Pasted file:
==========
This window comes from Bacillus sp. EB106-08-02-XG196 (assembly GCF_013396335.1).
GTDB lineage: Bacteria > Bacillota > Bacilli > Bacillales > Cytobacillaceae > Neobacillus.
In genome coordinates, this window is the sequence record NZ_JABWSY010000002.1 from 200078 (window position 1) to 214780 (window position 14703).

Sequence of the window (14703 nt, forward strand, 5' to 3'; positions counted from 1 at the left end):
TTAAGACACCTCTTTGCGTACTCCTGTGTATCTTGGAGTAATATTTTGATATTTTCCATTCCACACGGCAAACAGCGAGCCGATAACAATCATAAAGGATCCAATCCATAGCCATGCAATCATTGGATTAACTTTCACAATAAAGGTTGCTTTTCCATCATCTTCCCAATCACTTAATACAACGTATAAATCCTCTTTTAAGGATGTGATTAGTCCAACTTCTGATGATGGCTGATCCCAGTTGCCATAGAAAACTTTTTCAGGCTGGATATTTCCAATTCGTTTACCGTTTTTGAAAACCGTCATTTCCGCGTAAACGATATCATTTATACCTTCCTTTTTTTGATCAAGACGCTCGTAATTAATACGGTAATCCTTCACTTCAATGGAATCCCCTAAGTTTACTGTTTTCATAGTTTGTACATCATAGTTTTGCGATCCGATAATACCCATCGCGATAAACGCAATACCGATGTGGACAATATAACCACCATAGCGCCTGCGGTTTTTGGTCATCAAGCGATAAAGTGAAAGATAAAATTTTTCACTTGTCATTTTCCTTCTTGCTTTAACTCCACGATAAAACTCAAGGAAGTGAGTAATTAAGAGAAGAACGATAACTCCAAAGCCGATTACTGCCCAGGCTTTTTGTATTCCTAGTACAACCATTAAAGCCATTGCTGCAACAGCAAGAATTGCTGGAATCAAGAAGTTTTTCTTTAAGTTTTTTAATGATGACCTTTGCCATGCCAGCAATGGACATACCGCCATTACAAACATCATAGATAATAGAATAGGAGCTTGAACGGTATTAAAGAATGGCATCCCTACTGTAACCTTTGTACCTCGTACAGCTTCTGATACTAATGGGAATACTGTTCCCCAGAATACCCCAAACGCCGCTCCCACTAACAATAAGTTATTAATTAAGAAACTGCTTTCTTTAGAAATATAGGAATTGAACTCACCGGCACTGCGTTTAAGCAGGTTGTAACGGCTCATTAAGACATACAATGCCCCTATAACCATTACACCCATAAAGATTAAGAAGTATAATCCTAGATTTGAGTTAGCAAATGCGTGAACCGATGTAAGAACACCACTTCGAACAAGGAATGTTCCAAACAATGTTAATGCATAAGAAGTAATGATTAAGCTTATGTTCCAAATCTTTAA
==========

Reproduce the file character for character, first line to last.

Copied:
This window comes from Bacillus sp. EB106-08-02-XG196 (assembly GCF_013396335.1).
GTDB lineage: Bacteria > Bacillota > Bacilli > Bacillales > Cytobacillaceae > Neobacillus.
In genome coordinates, this window is the sequence record NZ_JABWSY010000002.1 from 200078 (window position 1) to 214780 (window position 14703).

Sequence of the window (14703 nt, forward strand, 5' to 3'; positions counted from 1 at the left end):
TTAAGACACCTCTTTGCGTACTCCTGTGTATCTTGGAGTAATATTTTGATATTTTCCATTCCACACGGCAAACAGCGAGCCGATAACAATCATAAAGGATCCAATCCATAGCCATGCAATCATTGGATTAACTTTCACAATAAAGGTTGCTTTTCCATCATCTTCCCAATCACTTAATACAACGTATAAATCCTCTTTTAAGGATGTGATTAGTCCAACTTCTGATGATGGCTGATCCCAGTTGCCATAGAAAACTTTTTCAGGCTGGATATTTCCAATTCGTTTACCGTTTTTGAAAACCGTCATTTCCGCGTAAACGATATCATTTATACCTTCCTTTTTTTGATCAAGACGCTCGTAATTAATACGGTAATCCTTCACTTCAATGGAATCCCCTAAGTTTACTGTTTTCATAGTTTGTACATCATAGTTTTGCGATCCGATAATACCCATCGCGATAAACGCAATACCGATGTGGACAATATAACCACCATAGCGCCTGCGGTTTTTGGTCATCAAGCGATAAAGTGAAAGATAAAATTTTTCACTTGTCATTTTCCTTCTTGCTTTAACTCCACGATAAAACTCAAGGAAGTGAGTAATTAAGAGAAGAACGATAACTCCAAAGCCGATTACTGCCCAGGCTTTTTGTATTCCTAGTACAACCATTAAAGCCATTGCTGCAACAGCAAGAATTGCTGGAATCAAGAAGTTTTTCTTTAAGTTTTTTAATGATGACCTTTGCCATGCCAGCAATGGACATACCGCCATTACAAACATCATAGATAATAGAATAGGAGCTTGAACGGTATTAAAGAATGGCATCCCTACTGTAACCTTTGTACCTCGTACAGCTTCTGATACTAATGGGAATACTGTTCCCCAGAATACCCCAAACGCCGCTCCCACTAACAATAAGTTATTAATTAAGAAACTGCTTTCTTTAGAAATATAGGAATTGAACTCACCGGCACTGCGTTTAAGCAGGTTGTAACGGCTCATTAAGACATACAATGCCCCTATAACCATTACACCCATAAAGATTAAGAAGTATAATCCTAGATTTGAGTTAGCAAATGCGTGAACCGATGTAAGAACACCACTTCGAACAAGGAATGTTCCAAACAATGTTAATGCATAAGAAGTAATGATTAAGCTTATGTTCCAAATCTTTAA